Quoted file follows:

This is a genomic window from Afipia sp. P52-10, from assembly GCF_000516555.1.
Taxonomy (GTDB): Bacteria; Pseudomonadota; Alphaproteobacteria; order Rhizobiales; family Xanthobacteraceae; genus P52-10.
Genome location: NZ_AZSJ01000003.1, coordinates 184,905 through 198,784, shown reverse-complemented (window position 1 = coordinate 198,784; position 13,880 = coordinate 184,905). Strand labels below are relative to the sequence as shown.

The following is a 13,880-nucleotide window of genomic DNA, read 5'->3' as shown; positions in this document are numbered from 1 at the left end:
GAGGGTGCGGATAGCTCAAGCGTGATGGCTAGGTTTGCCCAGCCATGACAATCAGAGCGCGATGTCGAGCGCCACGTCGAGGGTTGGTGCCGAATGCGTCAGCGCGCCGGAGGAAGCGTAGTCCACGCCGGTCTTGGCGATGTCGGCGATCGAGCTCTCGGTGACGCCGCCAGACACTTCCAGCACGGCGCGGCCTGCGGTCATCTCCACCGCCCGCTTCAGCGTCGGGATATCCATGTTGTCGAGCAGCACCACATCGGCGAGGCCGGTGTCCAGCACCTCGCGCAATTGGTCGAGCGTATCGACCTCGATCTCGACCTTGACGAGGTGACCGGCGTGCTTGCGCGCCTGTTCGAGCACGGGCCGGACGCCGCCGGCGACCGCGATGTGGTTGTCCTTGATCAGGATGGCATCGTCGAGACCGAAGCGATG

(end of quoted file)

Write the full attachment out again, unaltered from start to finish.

This is a genomic window from Afipia sp. P52-10, from assembly GCF_000516555.1.
Taxonomy (GTDB): Bacteria; Pseudomonadota; Alphaproteobacteria; order Rhizobiales; family Xanthobacteraceae; genus P52-10.
Genome location: NZ_AZSJ01000003.1, coordinates 184,905 through 198,784, shown reverse-complemented (window position 1 = coordinate 198,784; position 13,880 = coordinate 184,905). Strand labels below are relative to the sequence as shown.

The following is a 13,880-nucleotide window of genomic DNA, read 5'->3' as shown; positions in this document are numbered from 1 at the left end:
GAGGGTGCGGATAGCTCAAGCGTGATGGCTAGGTTTGCCCAGCCATGACAATCAGAGCGCGATGTCGAGCGCCACGTCGAGGGTTGGTGCCGAATGCGTCAGCGCGCCGGAGGAAGCGTAGTCCACGCCGGTCTTGGCGATGTCGGCGATCGAGCTCTCGGTGACGCCGCCAGACACTTCCAGCACGGCGCGGCCTGCGGTCATCTCCACCGCCCGCTTCAGCGTCGGGATATCCATGTTGTCGAGCAGCACCACATCGGCGAGGCCGGTGTCCAGCACCTCGCGCAATTGGTCGAGCGTATCGACCTCGATCTCGACCTTGACGAGGTGACCGGCGTGCTTGCGCGCCTGTTCGAGCACGGGCCGGACGCCGCCGGCGACCGCGATGTGGTTGTCCTTGATCAGGATGGCATCGTCGAGACCGAAGCGATG